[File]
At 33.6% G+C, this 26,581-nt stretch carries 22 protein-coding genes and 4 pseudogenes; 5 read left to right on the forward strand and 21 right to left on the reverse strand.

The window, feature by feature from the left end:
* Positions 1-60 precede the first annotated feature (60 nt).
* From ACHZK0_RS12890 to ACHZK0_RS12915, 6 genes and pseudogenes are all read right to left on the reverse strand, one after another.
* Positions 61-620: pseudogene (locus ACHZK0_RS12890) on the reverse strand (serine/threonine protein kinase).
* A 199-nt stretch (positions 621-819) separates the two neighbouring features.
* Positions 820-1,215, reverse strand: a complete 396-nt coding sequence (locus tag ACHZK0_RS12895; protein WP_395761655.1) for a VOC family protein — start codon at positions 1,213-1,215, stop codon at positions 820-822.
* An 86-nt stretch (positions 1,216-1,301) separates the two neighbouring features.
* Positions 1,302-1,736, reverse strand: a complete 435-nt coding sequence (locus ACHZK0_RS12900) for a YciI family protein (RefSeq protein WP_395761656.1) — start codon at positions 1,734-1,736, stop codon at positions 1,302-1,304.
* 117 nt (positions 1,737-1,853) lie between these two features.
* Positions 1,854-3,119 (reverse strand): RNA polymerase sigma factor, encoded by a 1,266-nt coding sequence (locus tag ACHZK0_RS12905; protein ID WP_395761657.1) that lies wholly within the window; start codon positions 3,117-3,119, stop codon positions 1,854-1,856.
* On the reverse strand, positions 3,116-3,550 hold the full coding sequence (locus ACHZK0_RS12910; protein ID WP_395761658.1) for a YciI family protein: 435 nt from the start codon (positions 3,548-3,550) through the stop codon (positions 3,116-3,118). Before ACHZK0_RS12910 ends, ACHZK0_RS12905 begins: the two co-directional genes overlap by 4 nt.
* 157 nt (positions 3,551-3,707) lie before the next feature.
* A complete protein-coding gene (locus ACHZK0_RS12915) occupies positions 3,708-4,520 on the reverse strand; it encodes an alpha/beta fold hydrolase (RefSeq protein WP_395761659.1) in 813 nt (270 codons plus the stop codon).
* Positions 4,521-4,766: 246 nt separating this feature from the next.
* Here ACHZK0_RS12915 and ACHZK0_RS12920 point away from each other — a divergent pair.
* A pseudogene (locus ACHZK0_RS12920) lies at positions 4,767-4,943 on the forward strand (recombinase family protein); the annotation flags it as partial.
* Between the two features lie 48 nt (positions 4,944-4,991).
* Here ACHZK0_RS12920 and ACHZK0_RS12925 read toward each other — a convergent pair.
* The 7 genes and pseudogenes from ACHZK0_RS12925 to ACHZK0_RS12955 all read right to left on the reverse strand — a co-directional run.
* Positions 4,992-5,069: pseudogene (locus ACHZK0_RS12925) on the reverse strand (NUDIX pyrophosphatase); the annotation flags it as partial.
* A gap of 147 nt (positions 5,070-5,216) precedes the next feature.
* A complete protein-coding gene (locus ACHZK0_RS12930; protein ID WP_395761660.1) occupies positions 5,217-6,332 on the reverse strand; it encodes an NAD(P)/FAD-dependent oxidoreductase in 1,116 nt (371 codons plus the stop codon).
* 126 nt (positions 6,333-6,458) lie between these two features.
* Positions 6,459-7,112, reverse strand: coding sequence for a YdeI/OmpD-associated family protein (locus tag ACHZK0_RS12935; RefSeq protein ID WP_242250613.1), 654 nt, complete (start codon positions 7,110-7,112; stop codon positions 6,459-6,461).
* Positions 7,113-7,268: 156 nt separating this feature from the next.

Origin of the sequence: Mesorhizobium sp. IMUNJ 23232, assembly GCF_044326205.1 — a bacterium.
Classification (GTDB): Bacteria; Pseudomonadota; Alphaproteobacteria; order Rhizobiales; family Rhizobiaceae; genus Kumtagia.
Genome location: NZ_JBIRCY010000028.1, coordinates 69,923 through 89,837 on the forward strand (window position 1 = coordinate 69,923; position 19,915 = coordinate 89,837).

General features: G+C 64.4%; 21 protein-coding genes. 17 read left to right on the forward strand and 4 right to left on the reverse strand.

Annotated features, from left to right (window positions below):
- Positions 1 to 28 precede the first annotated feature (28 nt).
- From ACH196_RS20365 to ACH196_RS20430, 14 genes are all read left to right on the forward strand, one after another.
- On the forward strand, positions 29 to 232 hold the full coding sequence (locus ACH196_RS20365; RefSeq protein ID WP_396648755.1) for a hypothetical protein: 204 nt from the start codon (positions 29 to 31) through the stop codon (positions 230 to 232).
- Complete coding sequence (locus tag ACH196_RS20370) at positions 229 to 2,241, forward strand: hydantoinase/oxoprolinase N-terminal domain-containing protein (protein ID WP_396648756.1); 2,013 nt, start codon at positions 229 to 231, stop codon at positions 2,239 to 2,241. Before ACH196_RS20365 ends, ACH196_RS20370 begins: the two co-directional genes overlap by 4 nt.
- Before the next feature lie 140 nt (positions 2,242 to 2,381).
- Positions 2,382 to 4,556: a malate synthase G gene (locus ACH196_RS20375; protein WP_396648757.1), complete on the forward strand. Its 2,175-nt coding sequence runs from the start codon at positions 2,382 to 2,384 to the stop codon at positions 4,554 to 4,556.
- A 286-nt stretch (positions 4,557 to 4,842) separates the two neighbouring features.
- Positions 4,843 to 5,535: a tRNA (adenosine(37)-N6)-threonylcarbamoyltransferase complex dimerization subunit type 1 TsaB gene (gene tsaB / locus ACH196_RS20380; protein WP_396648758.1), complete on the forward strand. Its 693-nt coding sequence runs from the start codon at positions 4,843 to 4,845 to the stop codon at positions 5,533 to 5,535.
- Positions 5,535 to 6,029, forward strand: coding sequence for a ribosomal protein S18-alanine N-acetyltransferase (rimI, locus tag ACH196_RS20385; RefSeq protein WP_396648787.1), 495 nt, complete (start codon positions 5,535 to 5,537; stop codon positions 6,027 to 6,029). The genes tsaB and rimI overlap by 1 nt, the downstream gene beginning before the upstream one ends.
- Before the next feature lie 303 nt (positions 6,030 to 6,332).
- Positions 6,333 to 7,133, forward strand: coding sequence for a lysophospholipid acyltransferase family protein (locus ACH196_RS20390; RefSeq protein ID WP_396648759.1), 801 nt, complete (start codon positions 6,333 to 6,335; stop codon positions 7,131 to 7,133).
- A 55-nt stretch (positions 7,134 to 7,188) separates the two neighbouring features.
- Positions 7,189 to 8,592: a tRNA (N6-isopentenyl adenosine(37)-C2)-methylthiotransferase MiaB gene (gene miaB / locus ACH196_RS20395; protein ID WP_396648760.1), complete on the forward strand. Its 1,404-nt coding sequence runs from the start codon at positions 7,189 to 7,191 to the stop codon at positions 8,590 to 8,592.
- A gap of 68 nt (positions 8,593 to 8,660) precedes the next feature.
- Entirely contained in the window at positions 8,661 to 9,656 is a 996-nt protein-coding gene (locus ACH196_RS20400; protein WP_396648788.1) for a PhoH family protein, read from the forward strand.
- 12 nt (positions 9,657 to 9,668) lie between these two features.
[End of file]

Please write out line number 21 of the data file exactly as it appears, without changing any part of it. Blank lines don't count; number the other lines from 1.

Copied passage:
* Positions 4,992-5,069: pseudogene (locus ACHZK0_RS12925) on the reverse strand (NUDIX pyrophosphatase); the annotation flags it as partial.